There was other contradictory testimony earlier in the day from Robert Williams of Conroe, who was staying at the Hilton Inn that night with his fiancee, Julie Creger, and her children.

Williams dropped an unexpected new comment, saying he heard Clara Harris cry out as her husband lay dying: "Now you see what I can do."

Parnham was startled and questioned why the statement does not appear in investigators' pretrial documents.

On cross-examination, Parnham said: "Your statement you made on the stand -- that's pretty powerful, wouldn't you agree?"

"Yes, sir," Williams responded.

"That's a statement that goes right to the heart of this case," Parnham said, expressing surprise that there was no written record of such a statement. "This is the first time you've ever told anybody anything along these lines."

Williams said that was true, adding that he never even told his fiancee about the statement and never discussed the case with her. He did admit he had heard Creger give a statement to police.

After initially being excused for the day, Williams asked to return to the stand to clarify some of his testimony. He maintained the statement from Clara Harris was correct.

But he had earlier testified he did not drink alcohol. On his second trip to the stand, he clarified that he had a bourbon and Coke that night but didn't consider that drinking.

He also contended he did not know Magness was with the district attorney's office and that was why he said he never told Clara Harris' statement to anyone. At the request of Parnham, he then produced the subpoena that showed Magness listed as an assistant district attorney.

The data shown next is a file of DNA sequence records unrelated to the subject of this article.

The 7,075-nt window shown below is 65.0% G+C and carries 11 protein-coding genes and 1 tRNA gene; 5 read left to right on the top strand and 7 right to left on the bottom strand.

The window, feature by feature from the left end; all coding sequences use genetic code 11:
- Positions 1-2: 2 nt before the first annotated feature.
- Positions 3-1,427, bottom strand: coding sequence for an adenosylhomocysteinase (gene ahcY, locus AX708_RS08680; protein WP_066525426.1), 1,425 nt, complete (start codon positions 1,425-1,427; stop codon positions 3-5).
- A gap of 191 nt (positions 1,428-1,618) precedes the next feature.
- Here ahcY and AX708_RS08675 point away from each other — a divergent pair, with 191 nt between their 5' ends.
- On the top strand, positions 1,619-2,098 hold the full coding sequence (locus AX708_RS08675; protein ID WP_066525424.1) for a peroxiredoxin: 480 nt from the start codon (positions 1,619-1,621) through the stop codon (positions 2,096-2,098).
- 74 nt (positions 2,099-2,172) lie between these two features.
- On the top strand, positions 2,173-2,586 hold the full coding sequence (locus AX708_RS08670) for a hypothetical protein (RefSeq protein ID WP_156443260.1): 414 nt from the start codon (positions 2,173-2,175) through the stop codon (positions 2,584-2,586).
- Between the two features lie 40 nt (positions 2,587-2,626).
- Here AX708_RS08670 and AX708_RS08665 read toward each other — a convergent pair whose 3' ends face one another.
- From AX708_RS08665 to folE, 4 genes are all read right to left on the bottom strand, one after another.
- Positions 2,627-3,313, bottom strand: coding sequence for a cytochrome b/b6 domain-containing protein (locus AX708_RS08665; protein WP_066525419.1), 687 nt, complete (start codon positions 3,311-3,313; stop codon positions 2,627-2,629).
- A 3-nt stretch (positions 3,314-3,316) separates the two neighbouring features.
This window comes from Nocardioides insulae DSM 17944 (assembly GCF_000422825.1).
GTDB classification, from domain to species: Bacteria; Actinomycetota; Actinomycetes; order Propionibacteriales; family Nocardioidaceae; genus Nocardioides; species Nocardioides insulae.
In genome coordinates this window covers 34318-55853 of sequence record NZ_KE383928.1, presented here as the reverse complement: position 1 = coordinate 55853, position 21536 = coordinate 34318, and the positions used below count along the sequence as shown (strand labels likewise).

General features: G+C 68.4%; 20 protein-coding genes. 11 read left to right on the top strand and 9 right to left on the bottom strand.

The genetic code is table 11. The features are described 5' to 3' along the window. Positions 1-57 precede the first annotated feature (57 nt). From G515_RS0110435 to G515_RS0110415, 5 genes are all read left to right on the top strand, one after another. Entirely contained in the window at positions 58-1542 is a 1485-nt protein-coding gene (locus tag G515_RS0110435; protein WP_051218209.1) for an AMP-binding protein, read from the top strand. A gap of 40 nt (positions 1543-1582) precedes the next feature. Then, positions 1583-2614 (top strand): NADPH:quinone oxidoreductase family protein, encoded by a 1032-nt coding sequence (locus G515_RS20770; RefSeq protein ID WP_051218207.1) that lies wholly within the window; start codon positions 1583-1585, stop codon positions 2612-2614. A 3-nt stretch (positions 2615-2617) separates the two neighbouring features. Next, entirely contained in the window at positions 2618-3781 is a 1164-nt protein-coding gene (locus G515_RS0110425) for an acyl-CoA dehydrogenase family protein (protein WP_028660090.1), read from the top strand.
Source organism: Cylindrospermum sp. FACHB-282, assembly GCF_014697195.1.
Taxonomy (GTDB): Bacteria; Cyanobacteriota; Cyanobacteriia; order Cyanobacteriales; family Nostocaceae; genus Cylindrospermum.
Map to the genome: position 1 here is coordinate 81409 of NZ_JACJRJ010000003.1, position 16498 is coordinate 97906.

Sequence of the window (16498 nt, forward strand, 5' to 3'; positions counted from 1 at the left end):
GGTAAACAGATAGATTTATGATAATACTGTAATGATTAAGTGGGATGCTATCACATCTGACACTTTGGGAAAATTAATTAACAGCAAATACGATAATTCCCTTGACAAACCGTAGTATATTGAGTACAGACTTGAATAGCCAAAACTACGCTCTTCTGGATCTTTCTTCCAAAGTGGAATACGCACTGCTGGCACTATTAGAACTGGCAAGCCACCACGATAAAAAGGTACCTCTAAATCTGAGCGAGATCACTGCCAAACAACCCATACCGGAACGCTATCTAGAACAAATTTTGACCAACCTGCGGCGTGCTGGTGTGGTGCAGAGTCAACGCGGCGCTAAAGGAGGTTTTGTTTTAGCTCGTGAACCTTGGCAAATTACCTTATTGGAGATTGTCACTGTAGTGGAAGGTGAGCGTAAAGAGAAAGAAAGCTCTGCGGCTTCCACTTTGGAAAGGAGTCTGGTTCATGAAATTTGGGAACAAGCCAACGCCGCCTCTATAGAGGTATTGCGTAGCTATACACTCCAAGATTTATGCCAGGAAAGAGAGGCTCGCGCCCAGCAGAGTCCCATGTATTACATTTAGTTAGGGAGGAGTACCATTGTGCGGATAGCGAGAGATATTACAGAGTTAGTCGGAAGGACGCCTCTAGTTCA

Creger said her fiance knew they both had talked to prosecutors. Her testimony was almost identical to the statement she gave police a month after the incident.

She said when she rushed to the parking lot, she heard Clara Harris say: "David, look what you made me do."

Creger said she pushed Clara Harris off her husband's body. David Harris was gasping for air and making gurgling sounds, and his limbs were drawing close to his body, as limbs of stroke victims do, she testified. Blood was coming from his nose and mouth.

Creger, who said she was trained in CPR to care for a premature son, tried to help the injured orthodontist breathe. She testified that his jaw was clenched too tightly to open. When she tried to put her fingers in his mouth, a tooth came out.

"I realized there was no more help I could give him at that point, because I couldn't get his jaw unclenched," Creger said, adding that she then held his hand and talked to him for about a minute.

She testified that she then heard a woman crying hysterically behind her. The woman turned out to be Lindsey Harris, David Harris' daughter, who had been a passenger in the front seat of the Mercedes-Benz.

Creger said she first told Lindsey to shut up, but Lindsey said the dying man was her father. Creger testified that she walked over to the girl, trying to get her to calm down.

Creger walked Lindsey to a Lincoln Navigator owned by Bridges, though Creger testified she didn't know who the woman was at the time.

"I believe I said, 'Lindsey, who did this?' " Creger testified. She said Lindsey responded: "My mom. I mean, my stepmom."

"I said, 'Sweetie, did she mean to do this?' She said, 'Yes,' " Creger testified.

Copyright 2003 Houston Chronicle